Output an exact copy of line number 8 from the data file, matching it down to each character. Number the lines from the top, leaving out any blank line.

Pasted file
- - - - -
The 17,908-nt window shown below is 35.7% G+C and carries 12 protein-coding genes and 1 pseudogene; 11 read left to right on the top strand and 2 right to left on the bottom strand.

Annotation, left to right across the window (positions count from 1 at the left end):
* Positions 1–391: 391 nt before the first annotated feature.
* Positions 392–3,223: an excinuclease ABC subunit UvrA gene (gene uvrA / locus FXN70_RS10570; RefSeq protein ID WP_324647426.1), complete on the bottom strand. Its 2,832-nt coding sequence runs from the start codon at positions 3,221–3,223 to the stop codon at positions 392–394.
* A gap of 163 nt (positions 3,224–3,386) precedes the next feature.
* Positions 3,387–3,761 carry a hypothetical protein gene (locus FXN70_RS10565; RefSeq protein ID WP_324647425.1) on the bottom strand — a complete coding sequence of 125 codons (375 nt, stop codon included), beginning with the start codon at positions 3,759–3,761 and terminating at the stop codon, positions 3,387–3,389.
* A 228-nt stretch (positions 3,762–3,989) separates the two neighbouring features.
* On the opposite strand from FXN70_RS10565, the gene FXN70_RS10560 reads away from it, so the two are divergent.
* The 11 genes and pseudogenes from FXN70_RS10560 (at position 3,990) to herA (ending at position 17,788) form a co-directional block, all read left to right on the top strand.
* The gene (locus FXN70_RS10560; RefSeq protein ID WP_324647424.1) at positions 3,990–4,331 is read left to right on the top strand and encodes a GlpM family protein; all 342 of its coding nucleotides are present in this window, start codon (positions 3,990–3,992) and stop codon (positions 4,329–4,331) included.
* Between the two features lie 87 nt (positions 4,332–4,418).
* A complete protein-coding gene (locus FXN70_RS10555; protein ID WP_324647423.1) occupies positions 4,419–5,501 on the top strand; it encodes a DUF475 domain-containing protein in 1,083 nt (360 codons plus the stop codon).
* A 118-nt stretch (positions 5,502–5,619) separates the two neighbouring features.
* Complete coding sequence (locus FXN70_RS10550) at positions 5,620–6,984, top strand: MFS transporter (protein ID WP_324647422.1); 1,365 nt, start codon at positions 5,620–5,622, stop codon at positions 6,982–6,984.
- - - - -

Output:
* On the opposite strand from FXN70_RS10565, the gene FXN70_RS10560 reads away from it, so the two are divergent.